Wasn’t crime to deliver retribution

Glenda Price

Times were hard. In desperation, George decided to gather a herd of cattle and head west with them — to California.

This was in the 1850s, and folks in Texas had heard talk that gold miners in California (the 49ers) were a great market for beef.

George and his wife, Inez, had been married 16 years and they had 15 children — one each year. When George announced his plan Inez said she thought it was a wonderful idea, and helped him prepare to go in every way she could.

Before long he had a herd together and drovers to help him on the long trek west. Of course Inez was pretty much on her own at the home place while George was gone, but she could handle most anything that came up. Plus, she had all those children. In those days children grew up in a hurry, and hers really did.

Just staying alive in those times and circumstances was the major consideration.

Wood had to be hauled close to the house, then split with an ax. The fireplace and cookstove required wood, of course.

Luckily, their place was close to a creek, so it wasn’t far to water. Still, somebody had to carry it to the house in a bucket. The younger children handled that job.

Inez and her children tended a vegetable garden, raised chickens and pigs and had a small herd of cattle along with a good team of horses that could either be ridden or hitched to a plow. She assured George they would be fine when he expressed concern.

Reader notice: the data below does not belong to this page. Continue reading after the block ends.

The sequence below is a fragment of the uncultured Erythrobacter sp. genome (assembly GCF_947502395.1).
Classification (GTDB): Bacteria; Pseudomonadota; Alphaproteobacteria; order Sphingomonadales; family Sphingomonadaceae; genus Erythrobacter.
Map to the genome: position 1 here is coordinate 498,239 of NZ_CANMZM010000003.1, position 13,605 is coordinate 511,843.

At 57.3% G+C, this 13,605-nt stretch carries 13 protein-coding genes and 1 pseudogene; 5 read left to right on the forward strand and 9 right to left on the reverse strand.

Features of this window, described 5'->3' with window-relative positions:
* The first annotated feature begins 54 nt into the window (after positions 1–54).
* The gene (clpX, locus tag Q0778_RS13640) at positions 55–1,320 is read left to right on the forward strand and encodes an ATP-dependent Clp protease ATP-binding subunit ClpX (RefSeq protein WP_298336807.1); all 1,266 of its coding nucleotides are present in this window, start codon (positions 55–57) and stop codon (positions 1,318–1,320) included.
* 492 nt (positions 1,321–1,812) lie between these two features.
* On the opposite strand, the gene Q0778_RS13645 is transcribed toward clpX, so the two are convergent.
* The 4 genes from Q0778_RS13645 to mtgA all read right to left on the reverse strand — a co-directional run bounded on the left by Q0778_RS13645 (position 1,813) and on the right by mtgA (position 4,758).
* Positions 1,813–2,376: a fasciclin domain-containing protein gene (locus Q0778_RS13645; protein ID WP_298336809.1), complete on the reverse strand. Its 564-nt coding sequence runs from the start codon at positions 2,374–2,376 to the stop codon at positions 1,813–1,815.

It was about 10 miles to the nearest town, but they only made that trip once a month for purchases of flour, coffee, salt and fabric for making clothes.

I know all this because a member of our family found a diary written by one of the children, describing their life.

Meanwhile, George didn’t have it easy, either. The trip from mid-Texas to the California gold mines took many months. George ended up being gone from home three years.

Apparently, he wasn’t very good at managing money, and he lost a great deal of the receipts for the cattle in one of those “can’t lose” mining ventures. In those days people did whatever was necessary to stay alive, so for two of those years George worked as a mule skinner handling pack mules for the miners.

When he finally made it home he had very little money to show for his time away. Inez didn’t complain. Those three years were the only time in her married life she missed having a baby every year.

Sure enough, upon George’s return she became pregnant again. When he announced he was going back to “Californy” and would bring untold wealth back home, Inez prepared a wonderful farewell dinner for him.

The story is: She accidentally put some arsenic in the food, he accidentally ate it and accidentally died.

When one of my modern appliances goes on the fritz I find comfort in remembering this story.